BRONX, NY – I have returned from hibernation to find my beloved Yankees one win away in the World Series. The Bombers will again host the Phillies of Philly in a Game Six of the 2009 fall classic (after the Frillies held on phor dear life in Game 5) And while most normal people in New York will be supporting the Yanks in their quest for a 27th World Series title, Mets fans seem to be tilting towards Philadelphia like a seesaw would tilt with Shaq at one end and Wee-Man at the other.
At first I was surprised by how Mets fans could abandon the greatest city in the world for a city whose claims to fame are a cracked hunk of metal, a sandwich made of sliced beef and cheese whiz, and a fictional boxer. But the more I thought about it, the more I understood their decision. Losers are attracted to losers.
When the Giants and Dodgers skipped town after the 1957 season (presumably because they were both tired of being #2 to the Yankees) New York was left without a National League representative until the Mets came to be in 1962. The Mets, seeking some identity, chose to wear the colors of the two teams that had left New York like seaward rats only a half-decade before.
What the Mets did that 1962 season was post one of the worst records (40 W â€“ 120 L) baseball has ever seen. Since then the Amazinâ€™s have had some spectacular wins (â€™69, â€™86) and many spectacular losses. In recent memory the Mets have endured some awful defeats (the 1999 NLCS when Kenny Rogers walked in the series clinching run, and the 2006 NLCS when Carlos Beltran took a called third strike to end the series) and catastrophic collapses (2007, 2008). It seems the Metropolitans have mastered the art of snatching defeat from the jaws of victory.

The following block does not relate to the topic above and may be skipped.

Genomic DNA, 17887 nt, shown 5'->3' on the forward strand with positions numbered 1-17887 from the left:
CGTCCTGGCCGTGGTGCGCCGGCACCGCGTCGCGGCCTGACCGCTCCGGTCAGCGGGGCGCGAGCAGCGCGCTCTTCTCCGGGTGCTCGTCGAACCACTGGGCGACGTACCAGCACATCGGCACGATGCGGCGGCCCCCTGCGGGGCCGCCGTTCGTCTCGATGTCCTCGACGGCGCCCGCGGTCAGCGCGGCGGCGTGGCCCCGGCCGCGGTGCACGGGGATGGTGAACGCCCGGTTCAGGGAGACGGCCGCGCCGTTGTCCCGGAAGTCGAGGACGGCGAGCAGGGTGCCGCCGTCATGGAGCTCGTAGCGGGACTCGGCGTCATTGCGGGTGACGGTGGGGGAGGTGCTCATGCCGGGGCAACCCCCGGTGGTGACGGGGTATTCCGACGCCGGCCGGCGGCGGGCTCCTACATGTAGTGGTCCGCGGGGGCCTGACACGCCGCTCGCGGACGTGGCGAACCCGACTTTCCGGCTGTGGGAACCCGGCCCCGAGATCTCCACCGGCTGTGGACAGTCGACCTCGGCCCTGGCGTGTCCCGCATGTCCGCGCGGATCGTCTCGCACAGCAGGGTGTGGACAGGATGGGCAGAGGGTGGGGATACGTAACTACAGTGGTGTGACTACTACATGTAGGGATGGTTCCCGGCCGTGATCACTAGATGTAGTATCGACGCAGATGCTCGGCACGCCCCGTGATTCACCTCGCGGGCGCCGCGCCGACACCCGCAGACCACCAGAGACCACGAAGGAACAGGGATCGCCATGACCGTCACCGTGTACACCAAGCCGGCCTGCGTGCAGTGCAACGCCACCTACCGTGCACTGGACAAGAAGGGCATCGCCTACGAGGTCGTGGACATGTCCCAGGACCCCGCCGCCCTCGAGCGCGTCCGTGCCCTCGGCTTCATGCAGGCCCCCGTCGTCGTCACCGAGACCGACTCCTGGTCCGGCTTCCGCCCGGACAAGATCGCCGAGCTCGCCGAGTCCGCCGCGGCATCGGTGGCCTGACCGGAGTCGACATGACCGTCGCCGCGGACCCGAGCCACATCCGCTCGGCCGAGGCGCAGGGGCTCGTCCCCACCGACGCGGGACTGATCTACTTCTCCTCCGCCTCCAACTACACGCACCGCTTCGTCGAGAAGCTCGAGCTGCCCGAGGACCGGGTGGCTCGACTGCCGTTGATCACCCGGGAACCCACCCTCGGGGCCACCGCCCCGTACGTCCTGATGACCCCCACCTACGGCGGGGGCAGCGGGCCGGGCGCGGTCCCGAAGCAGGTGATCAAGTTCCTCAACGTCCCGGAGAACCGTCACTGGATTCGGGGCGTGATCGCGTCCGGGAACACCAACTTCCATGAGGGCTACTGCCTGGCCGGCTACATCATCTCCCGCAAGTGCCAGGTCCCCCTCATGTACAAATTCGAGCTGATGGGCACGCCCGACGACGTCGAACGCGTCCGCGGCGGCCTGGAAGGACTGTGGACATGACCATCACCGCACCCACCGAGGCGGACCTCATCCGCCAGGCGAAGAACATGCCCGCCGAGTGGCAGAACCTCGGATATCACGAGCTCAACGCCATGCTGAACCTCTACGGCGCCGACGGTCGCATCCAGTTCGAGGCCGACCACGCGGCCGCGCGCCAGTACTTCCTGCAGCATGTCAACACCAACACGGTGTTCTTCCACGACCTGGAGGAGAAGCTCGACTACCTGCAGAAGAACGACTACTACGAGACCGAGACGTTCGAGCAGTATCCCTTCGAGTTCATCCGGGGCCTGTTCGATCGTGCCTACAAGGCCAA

And now Mets fans have found, in one of their fiercest enemies, someone who truly understands their losing ways…
The Philadelphia Phillies own the distinction of having the most losses in the history of organized sport. They have managed to hang one in the loss column over 10,000 times throughout their history. No other team (not even the Chicago Cubs who havenâ€™t won a championship in over a century) can say that they have losses in the five-digit range. Ol’timey baseball columnist and poet George E. Phair summarized Phillie Phutility in his poem The Magic Number.
If the Giants win but two of four
And the Dodgers six of ten,
Then the Phillies as in days of yore
Will finish last again.
The persistent phutility of the Phillies is something even Mets fans can laugh at. And while the Phillies had successful sides in the early â€˜80s and one of the strongest teams in baseball over the past few seasons, some would argue (myself included), that even a broken clock is right twice a day. Now, Iâ€™m not knocking this current Phillies squad. I gave them even odds to win the Series. But I advise you to enjoy this period of success, Phillie Phans (and Mets fans who are rooting for the Phillies). It will not last forever. Because when the inevitable return to mediocrity occurs (it happens to everyone, including the Yankees) you will still be the team with the most losses ever. That just stinks like a Jimmy Rollins prediction gone bad, doesn’t it?
Why not choose the sweet smell of well-earned, time-tested Yankee victory cigar?
Angry Ward tomorrow.